Foto Friday --Decoys

Blessmag

Captain
Joined
Jun 19, 2010
Location
Minnesota
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67th Tigers

1st Lieutenant
Joined
Nov 10, 2006
Reminds me of "Prince John" Mcgruder and his wooden cannons. He almost fooled the yanks until one of his men picked up and moved one of the guns by himself. Can we say "OOPS"

There is no evidence of any quaker guns at Yorktown. There is a lot of evidence of a lot of real guns.

The quaker guns at Centreville (which this is on off) were a ruse to cover the removal of guns for use in the Potomac blockade. It was detected almost immediately.
 

Saphroneth

Major
Joined
Feb 18, 2017
If I recall correctly, at Yorktown McClellan had some units (regiments or brigades) march along the line of the Warwick and had his engineers take note of where the guns were firing at them from, possibly because while you can fake a cannon you can't exactly fake an incoming cannonball...
 

67th Tigers

1st Lieutenant
Joined
Nov 10, 2006
If I recall correctly, at Yorktown McClellan had some units (regiments or brigades) march along the line of the Warwick and had his engineers take note of where the guns were firing at them from, possibly because while you can fake a cannon you can't exactly fake an incoming cannonball...
Yes, the recce of 6th April had two groups; one marching left to right and the other right to left, go across the whole line trying to provoke the enemy.
 

John S. Carter

Sergeant Major
Joined
Mar 15, 2017
There is no evidence of any quaker guns at Yorktown. There is a lot of evidence of a lot of real guns.

The quaker guns at Centreville (which this is on off) were a ruse to cover the removal of guns for use in the Potomac blockade. It was detected almost immediately.
This soldier must not have been informed that this was real.Makes you wonder how the South loss the war!
 

Saphroneth

Major
Joined
Feb 18, 2017
This soldier must not have been informed that this was real.Makes you wonder how the South loss the war!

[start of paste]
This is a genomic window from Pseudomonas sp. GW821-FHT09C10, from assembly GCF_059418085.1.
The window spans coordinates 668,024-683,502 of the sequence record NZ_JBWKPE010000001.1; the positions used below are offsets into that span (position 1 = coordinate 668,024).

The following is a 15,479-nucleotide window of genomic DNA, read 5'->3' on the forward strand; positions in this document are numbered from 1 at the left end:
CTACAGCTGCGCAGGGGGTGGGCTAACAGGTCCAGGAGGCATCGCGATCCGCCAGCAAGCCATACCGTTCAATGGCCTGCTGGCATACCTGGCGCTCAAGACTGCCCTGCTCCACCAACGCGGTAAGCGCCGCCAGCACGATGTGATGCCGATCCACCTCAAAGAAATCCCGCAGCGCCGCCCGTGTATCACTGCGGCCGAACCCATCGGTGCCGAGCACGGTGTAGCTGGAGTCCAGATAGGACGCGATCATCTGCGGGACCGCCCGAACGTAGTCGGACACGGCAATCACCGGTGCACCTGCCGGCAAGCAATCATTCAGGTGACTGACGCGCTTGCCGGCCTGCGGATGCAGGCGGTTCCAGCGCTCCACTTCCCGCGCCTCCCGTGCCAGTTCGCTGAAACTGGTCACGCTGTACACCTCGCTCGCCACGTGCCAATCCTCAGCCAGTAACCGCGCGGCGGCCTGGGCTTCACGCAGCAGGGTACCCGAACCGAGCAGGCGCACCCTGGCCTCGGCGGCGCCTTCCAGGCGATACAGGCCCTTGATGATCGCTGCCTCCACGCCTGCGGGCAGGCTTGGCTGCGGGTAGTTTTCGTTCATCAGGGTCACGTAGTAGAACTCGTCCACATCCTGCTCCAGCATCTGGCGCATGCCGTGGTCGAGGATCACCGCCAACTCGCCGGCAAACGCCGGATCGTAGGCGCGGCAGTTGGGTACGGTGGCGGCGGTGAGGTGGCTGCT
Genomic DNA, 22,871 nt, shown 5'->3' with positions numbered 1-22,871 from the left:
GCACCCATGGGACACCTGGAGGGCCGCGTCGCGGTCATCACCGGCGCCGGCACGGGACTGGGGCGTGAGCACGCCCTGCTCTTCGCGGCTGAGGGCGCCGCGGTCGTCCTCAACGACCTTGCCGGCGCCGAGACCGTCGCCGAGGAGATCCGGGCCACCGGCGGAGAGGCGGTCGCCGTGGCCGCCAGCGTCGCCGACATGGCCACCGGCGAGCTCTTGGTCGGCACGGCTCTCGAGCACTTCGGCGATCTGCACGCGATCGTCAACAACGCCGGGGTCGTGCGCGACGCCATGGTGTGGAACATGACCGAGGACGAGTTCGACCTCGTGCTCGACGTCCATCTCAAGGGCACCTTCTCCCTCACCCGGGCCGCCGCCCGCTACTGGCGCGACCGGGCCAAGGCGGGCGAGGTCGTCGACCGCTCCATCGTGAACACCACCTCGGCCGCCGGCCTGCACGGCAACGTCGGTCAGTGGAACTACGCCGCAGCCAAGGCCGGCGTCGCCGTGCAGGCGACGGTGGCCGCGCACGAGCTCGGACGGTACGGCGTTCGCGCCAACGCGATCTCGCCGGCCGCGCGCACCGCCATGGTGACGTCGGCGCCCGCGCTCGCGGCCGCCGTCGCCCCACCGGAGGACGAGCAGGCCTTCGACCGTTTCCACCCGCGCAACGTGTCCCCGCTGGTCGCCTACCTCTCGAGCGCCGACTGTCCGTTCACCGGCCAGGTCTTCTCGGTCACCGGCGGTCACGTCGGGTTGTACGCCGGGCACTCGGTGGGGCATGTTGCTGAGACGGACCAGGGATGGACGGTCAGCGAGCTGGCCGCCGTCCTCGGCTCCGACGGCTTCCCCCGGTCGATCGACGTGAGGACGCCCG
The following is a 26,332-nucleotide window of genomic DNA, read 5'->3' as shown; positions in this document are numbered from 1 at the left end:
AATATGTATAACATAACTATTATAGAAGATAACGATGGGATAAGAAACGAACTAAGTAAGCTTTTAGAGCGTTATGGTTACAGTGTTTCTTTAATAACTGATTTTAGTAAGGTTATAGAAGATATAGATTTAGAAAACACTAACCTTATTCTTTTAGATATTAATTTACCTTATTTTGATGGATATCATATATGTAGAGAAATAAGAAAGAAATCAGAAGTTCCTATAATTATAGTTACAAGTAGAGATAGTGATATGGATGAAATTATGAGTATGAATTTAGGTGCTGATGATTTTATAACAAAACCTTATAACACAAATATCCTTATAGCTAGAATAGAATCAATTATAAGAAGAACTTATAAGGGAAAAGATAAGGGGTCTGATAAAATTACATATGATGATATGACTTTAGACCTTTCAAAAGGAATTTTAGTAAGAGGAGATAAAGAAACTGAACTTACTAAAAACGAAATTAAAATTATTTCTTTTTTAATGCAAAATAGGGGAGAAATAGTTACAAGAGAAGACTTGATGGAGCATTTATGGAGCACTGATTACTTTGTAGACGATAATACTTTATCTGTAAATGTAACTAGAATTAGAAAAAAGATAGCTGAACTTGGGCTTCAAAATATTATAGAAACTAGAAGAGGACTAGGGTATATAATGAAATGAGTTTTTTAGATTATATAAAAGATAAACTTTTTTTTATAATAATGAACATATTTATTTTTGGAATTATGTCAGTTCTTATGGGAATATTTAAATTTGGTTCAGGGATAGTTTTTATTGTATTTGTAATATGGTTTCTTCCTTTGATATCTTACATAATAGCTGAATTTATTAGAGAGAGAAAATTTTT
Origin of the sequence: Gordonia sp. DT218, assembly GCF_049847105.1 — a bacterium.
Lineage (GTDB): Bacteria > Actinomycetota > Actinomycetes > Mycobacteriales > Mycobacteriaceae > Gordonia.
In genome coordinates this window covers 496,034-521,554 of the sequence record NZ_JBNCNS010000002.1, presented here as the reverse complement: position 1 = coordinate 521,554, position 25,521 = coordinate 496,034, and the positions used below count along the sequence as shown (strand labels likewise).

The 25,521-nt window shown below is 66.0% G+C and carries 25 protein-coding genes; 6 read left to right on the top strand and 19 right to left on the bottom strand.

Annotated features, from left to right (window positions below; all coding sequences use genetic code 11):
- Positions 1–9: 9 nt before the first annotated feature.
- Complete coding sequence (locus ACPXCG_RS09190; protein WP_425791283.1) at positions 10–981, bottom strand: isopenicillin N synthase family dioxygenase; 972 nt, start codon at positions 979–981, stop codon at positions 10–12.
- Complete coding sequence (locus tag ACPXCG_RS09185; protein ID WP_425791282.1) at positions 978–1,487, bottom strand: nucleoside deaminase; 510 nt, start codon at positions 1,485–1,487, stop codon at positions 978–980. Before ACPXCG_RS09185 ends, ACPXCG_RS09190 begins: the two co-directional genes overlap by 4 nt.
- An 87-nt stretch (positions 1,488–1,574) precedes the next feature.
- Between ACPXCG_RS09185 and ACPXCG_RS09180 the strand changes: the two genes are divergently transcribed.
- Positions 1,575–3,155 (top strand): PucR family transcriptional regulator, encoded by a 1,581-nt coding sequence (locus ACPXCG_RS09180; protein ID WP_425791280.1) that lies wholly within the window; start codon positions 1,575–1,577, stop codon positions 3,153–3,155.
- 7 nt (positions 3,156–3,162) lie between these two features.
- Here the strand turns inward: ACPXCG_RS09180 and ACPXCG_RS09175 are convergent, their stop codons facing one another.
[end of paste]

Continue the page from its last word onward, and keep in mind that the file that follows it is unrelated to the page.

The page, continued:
It is actually an interesting question as to the source of the photo. It could well have been taken at Centreville either before or after the abandonment, and offhand I'd think it was more likely to have been taken after. (Since if taken before it would be evidence of a gun being fake, which would want to be limited.)
 

Saphroneth

Major
Joined
Feb 18, 2017
Seems like I read somewhere that during the seige of Boone'sborough they made a FIRING wooden cannon. It lasted for only a few shots.
It's doable, though the performance suffers because you can't tolerate as high a bore pressure and it's much easier for it to suffer damage. But they're better than nothing.
 

Peter Stines

Sergeant
Joined
Apr 10, 2007
Location
Gulf Coast of Texas
For what it's worth some reenactment groups in Europe use concrete barrels with a steel liner. They look good on the outside and for blanks it works. Casting or turning a bronze or iron tube is said to be extremely costly.
 

Saphroneth

Major
Joined
Feb 18, 2017
For what it's worth some reenactment groups in Europe use concrete barrels with a steel liner. They look good on the outside and for blanks it works. Casting or turning a bronze or iron tube is said to be extremely costly.
There's a reason why it was a specialist industry, and why it took years to ramp up the arms industry in the actual Civil War; you really need mass production to make it cost effective.
 
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